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IS YOUR BENEFIT PENSION SCHEME FUTURE PROOF?

Mar 15, 2019

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Over the past year, the Government has been reviewing the powers that the Pensions Regulator (TPR) holds. Their aim? To ensure the Pensions Regulator can get involved earlier, obtain the right information and amend any errors when changes are made to an employer’s pension scheme.

Now, more than ever, it’s vital that trustees are up to date on their responsibilities and the actions they need to take.

That’s where we come in. We’re always keeping up with the latest developments in the Pensions Regulatory environment. And that means we can give you timely updates when you need to be aware of any changes or take action.

We’ve summarised the changes to the Pensions Regulator’s powers below. Have a look through, get yourself up to speed, and if you have any questions about how they might impact your scheme, we’re only a phone call away.

Notifiable Events Framework

There are two new events that are now notifiable to the Pensions Regulator:

  • The sale of a material proportion of the business or assets of a scheme employer which has funding responsibility for at least 20% of the scheme’s liabilities
  • The granting of security on any debt to give it priority over debt to the scheme.

The Government have also said they’ll be working with the Pensions Regulator to ensure items are reported as early as possible. The earlier they’re notified, the more likely it is to be beneficial to the scheme in question.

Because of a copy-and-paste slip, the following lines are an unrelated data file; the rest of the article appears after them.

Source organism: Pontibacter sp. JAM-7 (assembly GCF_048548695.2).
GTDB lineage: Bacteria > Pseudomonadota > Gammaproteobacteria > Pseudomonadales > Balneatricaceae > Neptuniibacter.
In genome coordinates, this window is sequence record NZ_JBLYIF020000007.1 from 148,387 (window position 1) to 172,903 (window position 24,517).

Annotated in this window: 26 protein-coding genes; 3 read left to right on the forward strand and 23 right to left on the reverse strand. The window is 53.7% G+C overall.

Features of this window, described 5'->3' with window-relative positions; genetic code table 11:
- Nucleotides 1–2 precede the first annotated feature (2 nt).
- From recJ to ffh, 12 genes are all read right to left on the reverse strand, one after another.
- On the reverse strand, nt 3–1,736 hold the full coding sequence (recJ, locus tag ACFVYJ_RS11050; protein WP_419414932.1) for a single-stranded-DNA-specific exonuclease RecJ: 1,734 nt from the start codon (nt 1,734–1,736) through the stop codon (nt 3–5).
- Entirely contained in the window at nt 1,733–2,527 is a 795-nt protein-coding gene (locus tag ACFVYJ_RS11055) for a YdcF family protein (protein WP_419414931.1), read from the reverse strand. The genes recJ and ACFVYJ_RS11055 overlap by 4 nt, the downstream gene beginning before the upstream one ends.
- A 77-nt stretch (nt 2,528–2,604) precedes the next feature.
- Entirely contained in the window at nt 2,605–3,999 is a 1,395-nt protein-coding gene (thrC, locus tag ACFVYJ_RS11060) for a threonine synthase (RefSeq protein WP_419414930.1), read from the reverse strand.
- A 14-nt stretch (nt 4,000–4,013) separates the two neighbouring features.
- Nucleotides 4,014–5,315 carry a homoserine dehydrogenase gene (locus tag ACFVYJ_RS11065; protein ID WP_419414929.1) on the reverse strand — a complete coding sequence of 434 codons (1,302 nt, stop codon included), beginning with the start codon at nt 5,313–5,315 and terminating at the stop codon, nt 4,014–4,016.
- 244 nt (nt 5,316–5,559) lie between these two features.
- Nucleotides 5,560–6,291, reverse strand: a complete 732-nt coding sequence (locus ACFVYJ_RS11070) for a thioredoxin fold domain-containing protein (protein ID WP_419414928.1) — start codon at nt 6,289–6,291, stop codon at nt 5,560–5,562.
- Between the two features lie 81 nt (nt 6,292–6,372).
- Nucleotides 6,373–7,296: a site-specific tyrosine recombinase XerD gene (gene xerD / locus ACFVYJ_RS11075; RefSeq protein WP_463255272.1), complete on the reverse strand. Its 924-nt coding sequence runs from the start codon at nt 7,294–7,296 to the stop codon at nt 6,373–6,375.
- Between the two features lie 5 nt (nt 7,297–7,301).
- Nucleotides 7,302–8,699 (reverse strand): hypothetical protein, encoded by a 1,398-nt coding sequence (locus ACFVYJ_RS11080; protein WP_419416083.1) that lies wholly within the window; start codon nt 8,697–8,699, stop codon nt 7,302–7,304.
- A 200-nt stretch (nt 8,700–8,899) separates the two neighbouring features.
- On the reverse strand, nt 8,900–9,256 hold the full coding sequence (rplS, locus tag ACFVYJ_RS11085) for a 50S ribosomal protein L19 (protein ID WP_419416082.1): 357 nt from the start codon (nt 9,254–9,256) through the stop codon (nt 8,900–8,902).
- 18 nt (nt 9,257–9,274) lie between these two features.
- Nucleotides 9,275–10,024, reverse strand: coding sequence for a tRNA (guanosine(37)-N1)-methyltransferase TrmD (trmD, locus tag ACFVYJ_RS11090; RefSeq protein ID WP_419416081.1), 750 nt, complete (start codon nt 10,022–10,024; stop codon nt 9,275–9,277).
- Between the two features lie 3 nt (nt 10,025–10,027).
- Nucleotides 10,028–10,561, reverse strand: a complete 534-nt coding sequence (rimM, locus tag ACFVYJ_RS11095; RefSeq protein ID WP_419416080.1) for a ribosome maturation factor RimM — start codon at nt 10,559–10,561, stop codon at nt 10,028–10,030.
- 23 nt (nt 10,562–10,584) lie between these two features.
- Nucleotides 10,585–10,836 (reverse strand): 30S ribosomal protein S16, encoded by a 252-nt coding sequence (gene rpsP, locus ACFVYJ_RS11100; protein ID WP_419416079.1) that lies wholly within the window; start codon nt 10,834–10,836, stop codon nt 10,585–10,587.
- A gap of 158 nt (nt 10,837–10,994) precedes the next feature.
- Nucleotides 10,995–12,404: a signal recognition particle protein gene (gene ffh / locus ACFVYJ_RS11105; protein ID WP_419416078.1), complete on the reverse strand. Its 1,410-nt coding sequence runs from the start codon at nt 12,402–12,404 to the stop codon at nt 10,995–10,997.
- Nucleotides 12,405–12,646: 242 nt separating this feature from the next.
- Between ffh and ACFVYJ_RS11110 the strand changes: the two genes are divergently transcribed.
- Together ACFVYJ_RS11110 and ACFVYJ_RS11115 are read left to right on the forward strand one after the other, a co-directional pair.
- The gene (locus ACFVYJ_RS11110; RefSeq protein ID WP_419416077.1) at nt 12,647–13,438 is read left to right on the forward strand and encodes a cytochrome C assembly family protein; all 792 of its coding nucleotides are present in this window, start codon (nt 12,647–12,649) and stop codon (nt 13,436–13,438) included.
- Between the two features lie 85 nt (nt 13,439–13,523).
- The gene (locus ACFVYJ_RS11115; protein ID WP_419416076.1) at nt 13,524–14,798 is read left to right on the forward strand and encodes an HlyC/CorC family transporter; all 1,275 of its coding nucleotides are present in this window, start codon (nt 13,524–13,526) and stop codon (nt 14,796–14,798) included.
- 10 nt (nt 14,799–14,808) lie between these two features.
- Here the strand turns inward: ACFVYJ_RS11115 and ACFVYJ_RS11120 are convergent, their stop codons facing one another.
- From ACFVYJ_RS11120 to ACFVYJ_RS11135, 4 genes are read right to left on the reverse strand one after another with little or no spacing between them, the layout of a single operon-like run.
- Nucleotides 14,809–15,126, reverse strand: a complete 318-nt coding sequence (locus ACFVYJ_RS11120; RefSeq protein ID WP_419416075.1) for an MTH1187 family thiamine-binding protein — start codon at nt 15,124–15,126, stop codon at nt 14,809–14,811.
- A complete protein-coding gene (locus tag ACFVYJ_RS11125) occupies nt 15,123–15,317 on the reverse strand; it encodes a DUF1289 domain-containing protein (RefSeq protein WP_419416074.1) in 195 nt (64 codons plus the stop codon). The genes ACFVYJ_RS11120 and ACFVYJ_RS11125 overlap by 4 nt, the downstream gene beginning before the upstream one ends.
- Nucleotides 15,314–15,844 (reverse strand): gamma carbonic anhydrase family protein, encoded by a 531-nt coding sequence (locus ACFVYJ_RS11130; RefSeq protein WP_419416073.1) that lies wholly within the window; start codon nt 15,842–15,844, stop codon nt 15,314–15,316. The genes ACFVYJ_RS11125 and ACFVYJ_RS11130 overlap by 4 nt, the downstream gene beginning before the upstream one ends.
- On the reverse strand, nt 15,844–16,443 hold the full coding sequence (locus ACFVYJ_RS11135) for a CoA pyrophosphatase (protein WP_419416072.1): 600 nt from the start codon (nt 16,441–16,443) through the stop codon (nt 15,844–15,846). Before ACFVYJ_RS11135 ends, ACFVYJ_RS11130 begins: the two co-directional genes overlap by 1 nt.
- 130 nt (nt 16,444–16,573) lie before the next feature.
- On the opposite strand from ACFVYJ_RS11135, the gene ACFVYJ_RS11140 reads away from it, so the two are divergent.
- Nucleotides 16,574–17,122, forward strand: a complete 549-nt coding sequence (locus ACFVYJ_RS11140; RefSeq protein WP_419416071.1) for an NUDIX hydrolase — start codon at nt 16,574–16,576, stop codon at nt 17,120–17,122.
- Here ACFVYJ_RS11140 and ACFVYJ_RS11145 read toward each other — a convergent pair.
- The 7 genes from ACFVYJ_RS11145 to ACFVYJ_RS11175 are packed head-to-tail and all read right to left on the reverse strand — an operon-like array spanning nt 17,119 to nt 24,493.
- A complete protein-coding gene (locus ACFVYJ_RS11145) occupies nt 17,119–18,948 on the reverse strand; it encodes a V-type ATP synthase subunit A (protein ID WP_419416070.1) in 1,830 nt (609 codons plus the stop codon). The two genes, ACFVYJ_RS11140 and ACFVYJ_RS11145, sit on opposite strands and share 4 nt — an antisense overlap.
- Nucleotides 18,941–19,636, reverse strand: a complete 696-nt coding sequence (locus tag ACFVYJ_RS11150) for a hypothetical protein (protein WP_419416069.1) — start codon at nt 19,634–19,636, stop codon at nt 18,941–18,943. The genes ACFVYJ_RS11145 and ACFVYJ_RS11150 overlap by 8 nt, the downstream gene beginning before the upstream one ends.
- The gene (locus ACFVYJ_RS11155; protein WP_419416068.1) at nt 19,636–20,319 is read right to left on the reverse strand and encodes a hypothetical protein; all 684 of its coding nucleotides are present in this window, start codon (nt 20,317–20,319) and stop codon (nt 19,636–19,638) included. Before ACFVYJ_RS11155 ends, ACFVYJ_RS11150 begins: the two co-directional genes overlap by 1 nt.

Declaration of intent

The declaration of intent has been confirmed as a requirement. It has to be made by the planner of the corporate transaction (i.e. the sponsoring employer) and addressed to the trustees and the Pensions Regulator. These corporate transactions include:

  • The sale of a controlling interest in a sponsoring employer
  • The sale of the business or assets of a sponsoring employer
  • The granting of security on a debt to give it priority over debt to the scheme.

There’s no timescale for when this should be sent, yet. But the Government have confirmed they’ll be working with the Pensions Regulator to finalise one in the near future.

New penalties

New criminal and civil penalties for compliance failures have been introduced, too:

  • Wilful or reckless behaviour in relation to a pension scheme – this carries a maximum penalty of 7 years’ imprisonment and/or an unlimited fine.
  • Failure to comply with a contribution notice – the maximum penalty for this is an unlimited fine.

The new civil offences are:

  • Failure to comply with a financial support direction
  • Failure to comply with the notifiable events framework
  • Failure to comply with requirements for a declaration of intent
  • Knowingly or recklessly providing false information to trustees.

Each of these carries a maximum fine of £1m.

To wrap it all up

Both the Government and the Pensions Regulator are hopeful that these increased powers will give them the authority to take action when needed, be more efficient, and be more effective.

The Pensions Regulator issued a statement following the announcement of the new powers, commenting: “The vast majority of scheme sponsors and trustees already do the right thing and we’ll be helping them further by delivering clearer funding standards and a revised Defined Benefit (DB) Code of Practice”.

So, despite the increased powers, you can rest assured the necessary guidance will be there to enable trustees to stay compliant. And if needed, we’ll be there to keep you updated and talk you through it.

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